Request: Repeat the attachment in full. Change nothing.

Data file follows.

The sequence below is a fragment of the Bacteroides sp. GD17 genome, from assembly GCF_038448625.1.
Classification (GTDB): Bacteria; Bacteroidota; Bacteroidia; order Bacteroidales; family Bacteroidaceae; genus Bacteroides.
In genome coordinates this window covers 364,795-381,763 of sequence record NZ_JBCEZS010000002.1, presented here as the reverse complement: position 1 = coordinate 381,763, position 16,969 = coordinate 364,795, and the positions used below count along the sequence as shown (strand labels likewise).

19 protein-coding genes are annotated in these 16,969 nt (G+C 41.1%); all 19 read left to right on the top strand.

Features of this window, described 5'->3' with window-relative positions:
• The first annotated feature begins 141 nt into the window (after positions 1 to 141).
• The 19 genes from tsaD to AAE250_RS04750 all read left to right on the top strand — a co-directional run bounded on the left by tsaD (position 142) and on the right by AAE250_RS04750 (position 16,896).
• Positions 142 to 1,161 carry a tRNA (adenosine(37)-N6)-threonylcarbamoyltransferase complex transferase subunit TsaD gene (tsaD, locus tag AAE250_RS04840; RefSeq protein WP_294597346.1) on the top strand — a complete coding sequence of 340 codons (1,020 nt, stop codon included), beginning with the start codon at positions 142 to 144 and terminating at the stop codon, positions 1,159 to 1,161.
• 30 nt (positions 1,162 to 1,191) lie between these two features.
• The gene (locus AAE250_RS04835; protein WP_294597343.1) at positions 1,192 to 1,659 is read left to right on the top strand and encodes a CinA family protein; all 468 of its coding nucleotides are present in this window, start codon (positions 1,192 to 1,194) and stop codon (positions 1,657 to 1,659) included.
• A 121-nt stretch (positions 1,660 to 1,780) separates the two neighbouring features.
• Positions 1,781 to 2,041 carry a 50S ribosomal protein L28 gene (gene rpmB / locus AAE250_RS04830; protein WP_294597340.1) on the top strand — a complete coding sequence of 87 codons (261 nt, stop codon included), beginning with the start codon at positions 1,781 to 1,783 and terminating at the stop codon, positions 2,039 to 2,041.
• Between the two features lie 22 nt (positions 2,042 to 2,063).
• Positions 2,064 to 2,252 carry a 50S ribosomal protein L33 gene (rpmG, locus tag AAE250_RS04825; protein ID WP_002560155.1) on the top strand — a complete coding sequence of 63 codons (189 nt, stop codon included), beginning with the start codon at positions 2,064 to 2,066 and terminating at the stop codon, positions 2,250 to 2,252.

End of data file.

The sequence below is a fragment of the Bacteroides sp. GD17 genome, from assembly GCF_038448625.1.
Classification (GTDB): Bacteria; Bacteroidota; Bacteroidia; order Bacteroidales; family Bacteroidaceae; genus Bacteroides.
In genome coordinates this window covers 364,795-381,763 of sequence record NZ_JBCEZS010000002.1, presented here as the reverse complement: position 1 = coordinate 381,763, position 16,969 = coordinate 364,795, and the positions used below count along the sequence as shown (strand labels likewise).

19 protein-coding genes are annotated in these 16,969 nt (G+C 41.1%); all 19 read left to right on the top strand.

Features of this window, described 5'->3' with window-relative positions:
• The first annotated feature begins 141 nt into the window (after positions 1 to 141).
• The 19 genes from tsaD to AAE250_RS04750 all read left to right on the top strand — a co-directional run bounded on the left by tsaD (position 142) and on the right by AAE250_RS04750 (position 16,896).
• Positions 142 to 1,161 carry a tRNA (adenosine(37)-N6)-threonylcarbamoyltransferase complex transferase subunit TsaD gene (tsaD, locus tag AAE250_RS04840; RefSeq protein WP_294597346.1) on the top strand — a complete coding sequence of 340 codons (1,020 nt, stop codon included), beginning with the start codon at positions 142 to 144 and terminating at the stop codon, positions 1,159 to 1,161.
• 30 nt (positions 1,162 to 1,191) lie between these two features.
• The gene (locus AAE250_RS04835; protein WP_294597343.1) at positions 1,192 to 1,659 is read left to right on the top strand and encodes a CinA family protein; all 468 of its coding nucleotides are present in this window, start codon (positions 1,192 to 1,194) and stop codon (positions 1,657 to 1,659) included.
• A 121-nt stretch (positions 1,660 to 1,780) separates the two neighbouring features.
• Positions 1,781 to 2,041 carry a 50S ribosomal protein L28 gene (gene rpmB / locus AAE250_RS04830; protein WP_294597340.1) on the top strand — a complete coding sequence of 87 codons (261 nt, stop codon included), beginning with the start codon at positions 1,781 to 1,783 and terminating at the stop codon, positions 2,039 to 2,041.
• Between the two features lie 22 nt (positions 2,042 to 2,063).
• Positions 2,064 to 2,252 carry a 50S ribosomal protein L33 gene (rpmG, locus tag AAE250_RS04825; protein ID WP_002560155.1) on the top strand — a complete coding sequence of 63 codons (189 nt, stop codon included), beginning with the start codon at positions 2,064 to 2,066 and terminating at the stop codon, positions 2,250 to 2,252.